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Private Capital Markets, + Website
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Table of Contents

Foreword xv Preface xix Acknowledgments xxiii CHAPTER 1 Capital Markets 1 Market Structure 2 Information 2 Why Are Markets Segmented? 8 CHAPTER 2 Middle-Market Finance 17 Middle-Market Finance Theory 18 Triadic Logic 19 Middle-Market Finance Theory in Practice 19 Owner Motives 27 Authority 28 Triangulation 29 PART ONE Business Valuation CHAPTER 3 Private Business Valuation: Introduction 35 Private Investor Expectations Drive Private Valuation 36 Private Business Valuation Can Be Viewed through Value Worlds 39 Valuation as a Range Concept 51 Triangulation 54 CHAPTER 4 Market Value 57 Levels of Private Ownership 61 Triangulation 67 CHAPTER 5 Asset Subworld of Market Value 69 Steps to Derive Net Asset Value 73 Triangulation 73 CHAPTER 6 Financial Subworld of Market Value 75 Specific Investor Return 82 Specific Industry Return 84 General Investor Returns 87 Triangulation 90 CHAPTER 7 Synergy Subworld of Market Value 93 Synergies 97 Capitalization of Benefit Streams 104 Discounting of Benefit Streams 104 Seller/Buyer Market Valuation 105 Nonenterprise Market Valuations 108 Triangulation 108 CHAPTER 8 Fair Market Value 111 Appraisal Organizations 113 Business Appraisal Standards 114 Fair Market Value Process 115 Key Steps to Derive Fair Market Value 125 Does the Fair Market Value Process Make Sense? 126 Tearing Down the Buildup Models 129 Triangulation 130 CHAPTER 9 Fair Value 133 Dissenting and Oppressed Shareholders 133 Triggering Events 134 Determination of Fair Value 137 Triangulation 140 CHAPTER 10 Incremental Business Value 143 Nature of Incremental Business Value 144 Problems with Using Traditional Methods 146 Value-Based Approaches 146 Net Present Value 146 Incremental Business Value 148 Private Cost of Capital Model 151 Ramifications of Using PCOC 155 Investment 156 Project Decision Making 158 Problems with Incremental Business Value 158 Value-Creation Strategies 158 Increase Recast EBITDA 159 Reduce Risk 160 Employ High-Yielding Capital 160 Incremental Business Value versus Market Value 161 Triangulation 162 CHAPTER 11 Insurable Value 165 Risk and Insurance 165 Buy/Sell Agreements 167 Valuation Mechanics 168 Triggering Events 170 Key Person Insurance 172 Business Interruption 174 Triangulation 177 CHAPTER 12 FASB Value Worlds 179 FASB Fair Value (ASC 820, Formerly FAS 157) 179 Business Combinations (ASC 805, Formerly FAS 141R) 184 Impaired Goodwill (ASC 350-20) 186 Valuation 189 Triangulation 192 CHAPTER 13 Intangible Asset Value 195 Subworlds 197 Intellectual Property 201 Intellectual Capital 204 Triangulation 206 CHAPTER 14 Other Value Worlds 209 Investment Value World 209 Owner Value World 210 Collateral Value World 212 Early Equity Value World 215 Bankruptcy Value World 216 Public Value World 217 Triangulation 219 CHAPTER 15 Private Business Valuation: Conclusion 223 Private Investor Return Expectations 223 Value Worlds 225 Private Business Valuation Is a Range Concept 230 Triangulation 231 Final Thoughts on Valuation 232 PART TWO Capital Structure CHAPTER 16 Capital Structure: Introduction 235 Public Capital Markets 235 Private Capital Markets 240 Pepperdine Private Capital Market Line 244 Key Issues Regarding the Pepperdine Private Capital Market Line 249 Capital Structure Treatment 250 Triangulation 252 CHAPTER 17 Bank Lending 255 Types of Facilities 255 Interest Rates 259 Interest Rate Hedges 262 Loan Covenants 265 How Banks Deal with Covenant Violations 266 Loan Costs 266 Risk Ratings 270 Negotiating Points 270 Triangulation 274 CHAPTER 18 Government Lending Programs 275 Industrial Revenue Bonds 276 Business and Industry Loan Program 279 Small Business Administration Programs 281 7(a) Loan Guaranty Program 282 Certified Development Company 504 Loan Program 286 CAPLines Loan Program 289 Export Working Capital Program 291 Negotiating Points 294 Triangulation 294 CHAPTER 19 Equipment Leasing 297 Types of Leases 297 Lease Rate Factors 301 Lessor Types 302 Comparison of Leasing and Purchasing 306 Negotiating Points 310 Triangulation 312 CHAPTER 20 Asset-Based Lending 315 How Asset-Based Lending Works 315 Asset-Based Lenders 320 Tier 1 Asset-Based Lenders 322 Tier 2 Asset-Based Lenders 325 Tier 3 Asset-Based Lenders 328 Negotiating Points 331 Triangulation 333 CHAPTER 21 Factoring 335 How Factoring Works 335 Mechanics of Factoring 337 Fees and Terms 338 Negotiating Points 343 Triangulation 345 CHAPTER 22 Mezzanine Capital 347 Loan Structure 347 Mezzanine Investors 351 Targeted Investments 353 Pricing 354 Debt Mezzanine Capital 354 Equity Mezzanine Capital 356 Other Deal Terms 358 Negotiating Points 360 Triangulation 363 CHAPTER 23 Owners, Angels, and Venture Capitalists 365 Stages of Private Equity Investor Involvement 366 Private Placements 368 Financial Barn Raisings 368 Within Existing Business Relationships 369 Why Private Placements Fail 369 Pre- and Postmoney Valuation 379 Negotiating Points 380 Triangulation 383 CHAPTER 24 Private Equity 385 Stages of Private Equity Investor Involvement 386 Hedge Funds 392 Family Offices 394 Term Sheet 396 Negotiating Points 397 Triangulation 399 CHAPTER 25 Capital Structure: Conclusion 401 Capital Providers Manage Risk and Return in Their Portfolios 401 The Pepperdine Private Capital Market Line Comprises Expected Returns 402 Private Cost of Capital Emanates from the Private Capital Markets 404 High Cost of Capital Limits Private Company Value Creation 405 Intermediation Is Relatively Ineffective in the Middle Market 406 Triangulation 407 PART THREE Business Transfer CHAPTER 26 Business Transfer: Introduction 411 Public Manager and Owner Motives 411 Private Business Ownership Transfer Spectrum 413 Employee Transfer Channel 415 Charitable Trusts Transfer Channel 416 Family Transfer Channel 417 Co-Owner Transfer Channel 418 Outside, Retire, Transfer Channel 418 Outside, Continue, Transfer Channel 419 Going Public, Going Private Transfer Channel 419 Exit Planning 420 Triangulation 421 CHAPTER 27 Employee Stock Ownership Plans 423 Overview 424 Leveraged ESOPs 429 ESOPs in S Corporations 431 Setting Up an ESOP 431 Points to Consider 436 Bottom Line on ESOPs 438 Triangulation 438 CHAPTER 28 Management Transfers 441 Differences between Management Buyouts and Management Buy-Ins 443 Likely Deal Structures 444 Deals 447 Points to Consider 456 Triangulation 459 CHAPTER 29 Charitable Trusts 461 Structure of Charitable Trusts 461 Charitable Remainder Trusts 461 Points to Consider for CRTs 466 Charitable Lead Trusts 468 Points to Consider for CLTs 471 Comparison of CRTs and CLTs 473 Triangulation 473 CHAPTER 30 Family Transfers 475 Stock Gifts 476 Private Annuities 480 Self-Canceling Installment Notes 482 Grantor-Retained Annuity Trusts 483 Family Limited Partnerships 487 Intentionally Defective Grantor Trusts 489 Comparison of Family Transfer Methods 492 Role of Insurance in Family Transfers 493 Triangulation 493 CHAPTER 31 Co-Owner Transfers 495 Buy/Sell Agreements 495 Buy/Sell Types 497 Triggering Events 499 Funding Techniques 501 Ways to Handle Deadlocks 502 When No Buy/Sell Agreement Exists 502 Triangulation 503 CHAPTER 32 Outside Transfers: Retire 505 Preparation for a Transfer 506 Transfer Players 507 Marketing Processes 508 Negotiated Transfers 509 Private Auctions 512 Two-Step Private Auctions 517 Closing the Deal 519 After the Transfer 521 Triangulation 521 CHAPTER 33 Outside Transfers: Continue 523 Consolidations 523 Roll-Ups 526 Buy and Build or Recapitalizations 528 Recapitalization Points to Consider 533 Triangulation 533 CHAPTER 34 Going Public, Going Private 535 Direct Public Offerings 536 Which Companies Are Public? 538 Initial Public Offering Team 539 IPO Process 541 Advantages of Going Public 544 Disadvantages of Going Public 544 Going Public Key Points to Consider 545 Going Public on Foreign Exchanges 546 Reverse Mergers 547 Going Private 548 Going Private Key Points to Consider 549 Triangulation 551 CHAPTER 35 Business Transfer: Conclusion 553 Segmented Transfer Activity and Arbitrage 553 Owner Motives Choose the Range of Values 556 Creating Value in a Private Business Requires Planning 560 Triangulation 566 CHAPTER 36 Conclusion 569 Theme 1 569 Theme 2 570 Theme 3 571 Theme 4 571 Theme 5 572 Private Capital Markets 573 What We Do Not Know 575 A Final Thought 578 APPENDIX A Corporate Finance Theory: Application to Private Capital Markets 579 APPENDIX B Principle of Substitution www.wiley.com/go/privatecapital APPENDIX C IBA Standards: Business Appraisal Standards www.wiley.com/go/privatecapital APPENDIX D Private Equity Securities www.wiley.com/go/privatecapital APPENDIX E Sample Preferred Stock Offering Term Sheet www.wiley.com/go/privatecapital APPENDIX F Private Placements www.wiley.com/go/privatecapital APPENDIX G Sample Management Buyout Letter of Intent www.wiley.com/go/privatecapital About the Web Site 597 Index 599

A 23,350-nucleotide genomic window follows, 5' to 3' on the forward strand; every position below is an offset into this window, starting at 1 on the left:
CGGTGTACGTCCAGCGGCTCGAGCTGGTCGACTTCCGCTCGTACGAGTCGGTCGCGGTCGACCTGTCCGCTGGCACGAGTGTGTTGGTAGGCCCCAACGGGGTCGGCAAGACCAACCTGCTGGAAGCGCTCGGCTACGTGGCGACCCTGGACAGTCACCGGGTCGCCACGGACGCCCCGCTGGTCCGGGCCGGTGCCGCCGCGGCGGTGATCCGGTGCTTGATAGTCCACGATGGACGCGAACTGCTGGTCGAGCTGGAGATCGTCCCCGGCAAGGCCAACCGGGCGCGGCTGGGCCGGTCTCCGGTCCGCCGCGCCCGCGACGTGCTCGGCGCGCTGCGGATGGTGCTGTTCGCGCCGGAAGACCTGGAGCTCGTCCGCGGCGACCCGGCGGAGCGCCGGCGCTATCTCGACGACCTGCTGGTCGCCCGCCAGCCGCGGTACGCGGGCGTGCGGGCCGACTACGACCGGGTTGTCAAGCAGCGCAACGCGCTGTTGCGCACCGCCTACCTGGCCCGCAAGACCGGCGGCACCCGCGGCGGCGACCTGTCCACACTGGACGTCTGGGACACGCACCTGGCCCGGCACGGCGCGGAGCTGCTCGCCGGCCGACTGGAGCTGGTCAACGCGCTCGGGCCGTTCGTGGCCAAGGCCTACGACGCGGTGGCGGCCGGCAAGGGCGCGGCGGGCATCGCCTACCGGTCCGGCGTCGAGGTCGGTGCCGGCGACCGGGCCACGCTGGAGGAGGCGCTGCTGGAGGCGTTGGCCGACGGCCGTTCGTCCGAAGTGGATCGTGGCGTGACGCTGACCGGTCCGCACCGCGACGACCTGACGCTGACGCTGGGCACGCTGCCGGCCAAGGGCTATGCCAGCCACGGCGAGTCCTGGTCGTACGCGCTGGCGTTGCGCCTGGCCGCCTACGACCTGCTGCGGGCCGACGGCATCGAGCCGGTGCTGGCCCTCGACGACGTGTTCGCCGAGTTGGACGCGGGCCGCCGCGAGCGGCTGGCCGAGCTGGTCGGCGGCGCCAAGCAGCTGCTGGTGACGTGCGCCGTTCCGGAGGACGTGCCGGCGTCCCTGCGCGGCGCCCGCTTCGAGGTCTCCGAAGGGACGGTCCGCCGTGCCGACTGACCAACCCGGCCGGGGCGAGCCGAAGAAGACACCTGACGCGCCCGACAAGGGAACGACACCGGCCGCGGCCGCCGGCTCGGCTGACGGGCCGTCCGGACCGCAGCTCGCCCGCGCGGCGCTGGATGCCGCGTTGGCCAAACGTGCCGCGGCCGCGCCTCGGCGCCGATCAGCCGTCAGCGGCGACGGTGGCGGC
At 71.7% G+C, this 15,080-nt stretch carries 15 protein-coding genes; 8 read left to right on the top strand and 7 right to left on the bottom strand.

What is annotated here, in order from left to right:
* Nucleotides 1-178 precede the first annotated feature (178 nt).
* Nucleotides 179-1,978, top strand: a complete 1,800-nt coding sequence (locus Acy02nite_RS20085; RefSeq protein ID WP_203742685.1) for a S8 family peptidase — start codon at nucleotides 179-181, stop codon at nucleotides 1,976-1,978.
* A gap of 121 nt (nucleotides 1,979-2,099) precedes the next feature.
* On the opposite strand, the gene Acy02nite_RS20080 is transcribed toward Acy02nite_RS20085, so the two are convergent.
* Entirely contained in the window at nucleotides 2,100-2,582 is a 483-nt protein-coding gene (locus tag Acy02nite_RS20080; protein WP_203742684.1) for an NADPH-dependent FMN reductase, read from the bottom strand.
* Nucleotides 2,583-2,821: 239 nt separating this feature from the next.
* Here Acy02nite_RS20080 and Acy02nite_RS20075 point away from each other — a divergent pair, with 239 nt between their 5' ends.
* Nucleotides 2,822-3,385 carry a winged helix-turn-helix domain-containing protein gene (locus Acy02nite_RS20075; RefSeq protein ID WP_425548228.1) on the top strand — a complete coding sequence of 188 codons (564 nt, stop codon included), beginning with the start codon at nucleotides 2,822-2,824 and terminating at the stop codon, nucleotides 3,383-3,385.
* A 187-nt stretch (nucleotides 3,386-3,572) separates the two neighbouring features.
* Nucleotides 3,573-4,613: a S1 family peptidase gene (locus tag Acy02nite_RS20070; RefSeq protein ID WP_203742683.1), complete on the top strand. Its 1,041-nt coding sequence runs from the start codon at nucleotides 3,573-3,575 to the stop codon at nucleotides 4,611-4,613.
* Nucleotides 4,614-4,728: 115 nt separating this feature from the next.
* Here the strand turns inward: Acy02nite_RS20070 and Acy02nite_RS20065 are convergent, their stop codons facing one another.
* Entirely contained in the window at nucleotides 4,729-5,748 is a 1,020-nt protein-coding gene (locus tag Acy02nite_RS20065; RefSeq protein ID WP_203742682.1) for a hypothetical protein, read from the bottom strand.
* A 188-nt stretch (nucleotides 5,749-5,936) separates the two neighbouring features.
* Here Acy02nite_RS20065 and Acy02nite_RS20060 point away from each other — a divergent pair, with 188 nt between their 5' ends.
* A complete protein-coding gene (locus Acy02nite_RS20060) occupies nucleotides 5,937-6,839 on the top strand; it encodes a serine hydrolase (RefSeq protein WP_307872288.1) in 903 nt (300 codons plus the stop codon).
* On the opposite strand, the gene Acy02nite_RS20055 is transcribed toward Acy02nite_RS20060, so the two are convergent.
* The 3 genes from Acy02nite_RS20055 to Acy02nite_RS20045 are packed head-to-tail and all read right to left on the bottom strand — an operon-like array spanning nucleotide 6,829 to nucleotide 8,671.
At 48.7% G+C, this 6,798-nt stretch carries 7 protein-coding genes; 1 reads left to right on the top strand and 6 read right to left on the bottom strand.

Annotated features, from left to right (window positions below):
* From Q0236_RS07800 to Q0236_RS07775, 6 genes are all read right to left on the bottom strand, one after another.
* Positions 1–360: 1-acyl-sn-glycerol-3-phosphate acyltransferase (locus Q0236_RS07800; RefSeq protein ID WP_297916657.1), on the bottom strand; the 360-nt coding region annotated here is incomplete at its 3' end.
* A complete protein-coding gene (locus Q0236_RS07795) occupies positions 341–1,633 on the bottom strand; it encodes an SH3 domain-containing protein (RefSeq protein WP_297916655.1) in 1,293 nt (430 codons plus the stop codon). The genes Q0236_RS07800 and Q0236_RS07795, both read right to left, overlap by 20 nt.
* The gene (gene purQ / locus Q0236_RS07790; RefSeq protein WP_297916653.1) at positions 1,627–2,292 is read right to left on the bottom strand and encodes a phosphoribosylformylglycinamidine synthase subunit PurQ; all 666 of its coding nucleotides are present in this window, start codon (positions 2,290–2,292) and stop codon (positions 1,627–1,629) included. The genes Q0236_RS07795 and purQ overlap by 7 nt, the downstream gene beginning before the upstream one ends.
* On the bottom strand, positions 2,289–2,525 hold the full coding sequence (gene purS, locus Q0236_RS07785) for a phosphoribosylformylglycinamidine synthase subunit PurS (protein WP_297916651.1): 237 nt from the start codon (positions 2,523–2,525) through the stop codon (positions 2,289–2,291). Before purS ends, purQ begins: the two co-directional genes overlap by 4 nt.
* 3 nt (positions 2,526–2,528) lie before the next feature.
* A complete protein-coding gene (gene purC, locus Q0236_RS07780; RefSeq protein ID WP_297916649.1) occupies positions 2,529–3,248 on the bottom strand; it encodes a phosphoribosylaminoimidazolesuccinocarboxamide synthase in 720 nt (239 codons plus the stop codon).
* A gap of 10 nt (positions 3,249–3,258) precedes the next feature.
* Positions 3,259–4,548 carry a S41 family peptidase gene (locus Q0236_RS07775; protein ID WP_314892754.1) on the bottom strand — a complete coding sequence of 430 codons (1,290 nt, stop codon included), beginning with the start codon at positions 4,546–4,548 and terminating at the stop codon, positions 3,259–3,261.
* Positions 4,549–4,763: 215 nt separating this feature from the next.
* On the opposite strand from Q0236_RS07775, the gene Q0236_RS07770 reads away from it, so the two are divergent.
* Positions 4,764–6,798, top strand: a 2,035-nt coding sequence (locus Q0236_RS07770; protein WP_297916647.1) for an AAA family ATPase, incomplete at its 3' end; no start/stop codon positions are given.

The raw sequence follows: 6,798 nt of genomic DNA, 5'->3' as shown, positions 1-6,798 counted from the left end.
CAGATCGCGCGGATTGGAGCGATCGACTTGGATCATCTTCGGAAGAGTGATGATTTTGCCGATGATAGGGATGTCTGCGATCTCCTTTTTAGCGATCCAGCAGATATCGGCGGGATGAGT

About the Author

Robert T. Slee, CBA, CM&AA , is President of Robertson & Foley, an investment banking firm that provides valuation, capital raising, and transfer advisory services to middle market companies. He speaks extensively on value creation for private businesses.